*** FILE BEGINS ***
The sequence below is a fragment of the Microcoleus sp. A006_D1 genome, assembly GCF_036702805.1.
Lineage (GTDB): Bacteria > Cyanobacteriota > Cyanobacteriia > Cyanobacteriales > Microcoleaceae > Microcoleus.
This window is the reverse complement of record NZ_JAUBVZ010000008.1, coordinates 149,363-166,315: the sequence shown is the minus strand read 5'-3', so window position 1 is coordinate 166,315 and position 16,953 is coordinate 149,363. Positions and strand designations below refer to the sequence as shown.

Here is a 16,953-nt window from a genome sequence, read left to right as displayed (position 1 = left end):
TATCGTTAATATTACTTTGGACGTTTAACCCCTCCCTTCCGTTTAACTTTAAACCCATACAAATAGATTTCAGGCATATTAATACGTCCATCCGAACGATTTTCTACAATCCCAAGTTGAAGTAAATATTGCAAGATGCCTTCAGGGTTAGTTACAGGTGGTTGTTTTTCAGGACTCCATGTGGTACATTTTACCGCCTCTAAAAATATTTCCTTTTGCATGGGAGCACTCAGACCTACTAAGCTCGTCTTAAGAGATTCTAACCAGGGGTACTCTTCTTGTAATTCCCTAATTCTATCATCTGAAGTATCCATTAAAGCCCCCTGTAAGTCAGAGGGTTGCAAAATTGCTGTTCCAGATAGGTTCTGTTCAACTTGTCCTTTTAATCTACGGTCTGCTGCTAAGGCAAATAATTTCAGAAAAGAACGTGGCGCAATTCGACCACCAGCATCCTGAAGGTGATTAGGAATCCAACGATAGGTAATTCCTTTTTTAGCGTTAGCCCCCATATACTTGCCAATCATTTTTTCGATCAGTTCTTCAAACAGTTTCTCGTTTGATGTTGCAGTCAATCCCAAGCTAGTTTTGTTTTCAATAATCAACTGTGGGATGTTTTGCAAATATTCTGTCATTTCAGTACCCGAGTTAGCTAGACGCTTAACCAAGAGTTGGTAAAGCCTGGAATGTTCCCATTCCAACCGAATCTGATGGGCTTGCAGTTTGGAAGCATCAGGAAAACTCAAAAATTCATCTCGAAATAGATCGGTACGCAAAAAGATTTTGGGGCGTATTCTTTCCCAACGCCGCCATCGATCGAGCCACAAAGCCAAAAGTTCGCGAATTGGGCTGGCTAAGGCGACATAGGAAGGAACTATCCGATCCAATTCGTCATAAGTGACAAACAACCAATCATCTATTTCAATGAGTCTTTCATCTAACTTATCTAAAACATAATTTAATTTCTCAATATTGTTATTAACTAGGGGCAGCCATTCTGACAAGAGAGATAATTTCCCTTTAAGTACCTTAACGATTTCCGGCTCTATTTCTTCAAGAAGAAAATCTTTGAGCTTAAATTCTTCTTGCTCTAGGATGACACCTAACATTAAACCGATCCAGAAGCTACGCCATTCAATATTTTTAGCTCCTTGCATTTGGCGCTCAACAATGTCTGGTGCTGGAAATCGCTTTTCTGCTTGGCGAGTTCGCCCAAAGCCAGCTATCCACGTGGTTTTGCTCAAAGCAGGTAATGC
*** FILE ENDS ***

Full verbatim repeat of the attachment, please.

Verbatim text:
The sequence below is a fragment of the Microcoleus sp. A006_D1 genome, assembly GCF_036702805.1.
Lineage (GTDB): Bacteria > Cyanobacteriota > Cyanobacteriia > Cyanobacteriales > Microcoleaceae > Microcoleus.
This window is the reverse complement of record NZ_JAUBVZ010000008.1, coordinates 149,363-166,315: the sequence shown is the minus strand read 5'-3', so window position 1 is coordinate 166,315 and position 16,953 is coordinate 149,363. Positions and strand designations below refer to the sequence as shown.

Here is a 16,953-nt window from a genome sequence, read left to right as displayed (position 1 = left end):
TATCGTTAATATTACTTTGGACGTTTAACCCCTCCCTTCCGTTTAACTTTAAACCCATACAAATAGATTTCAGGCATATTAATACGTCCATCCGAACGATTTTCTACAATCCCAAGTTGAAGTAAATATTGCAAGATGCCTTCAGGGTTAGTTACAGGTGGTTGTTTTTCAGGACTCCATGTGGTACATTTTACCGCCTCTAAAAATATTTCCTTTTGCATGGGAGCACTCAGACCTACTAAGCTCGTCTTAAGAGATTCTAACCAGGGGTACTCTTCTTGTAATTCCCTAATTCTATCATCTGAAGTATCCATTAAAGCCCCCTGTAAGTCAGAGGGTTGCAAAATTGCTGTTCCAGATAGGTTCTGTTCAACTTGTCCTTTTAATCTACGGTCTGCTGCTAAGGCAAATAATTTCAGAAAAGAACGTGGCGCAATTCGACCACCAGCATCCTGAAGGTGATTAGGAATCCAACGATAGGTAATTCCTTTTTTAGCGTTAGCCCCCATATACTTGCCAATCATTTTTTCGATCAGTTCTTCAAACAGTTTCTCGTTTGATGTTGCAGTCAATCCCAAGCTAGTTTTGTTTTCAATAATCAACTGTGGGATGTTTTGCAAATATTCTGTCATTTCAGTACCCGAGTTAGCTAGACGCTTAACCAAGAGTTGGTAAAGCCTGGAATGTTCCCATTCCAACCGAATCTGATGGGCTTGCAGTTTGGAAGCATCAGGAAAACTCAAAAATTCATCTCGAAATAGATCGGTACGCAAAAAGATTTTGGGGCGTATTCTTTCCCAACGCCGCCATCGATCGAGCCACAAAGCCAAAAGTTCGCGAATTGGGCTGGCTAAGGCGACATAGGAAGGAACTATCCGATCCAATTCGTCATAAGTGACAAACAACCAATCATCTATTTCAATGAGTCTTTCATCTAACTTATCTAAAACATAATTTAATTTCTCAATATTGTTATTAACTAGGGGCAGCCATTCTGACAAGAGAGATAATTTCCCTTTAAGTACCTTAACGATTTCCGGCTCTATTTCTTCAAGAAGAAAATCTTTGAGCTTAAATTCTTCTTGCTCTAGGATGACACCTAACATTAAACCGATCCAGAAGCTACGCCATTCAATATTTTTAGCTCCTTGCATTTGGCGCTCAACAATGTCTGGTGCTGGAAATCGCTTTTCTGCTTGGCGAGTTCGCCCAAAGCCAGCTATCCACGTGGTTTTGCTCAAAGCAGGTAATGC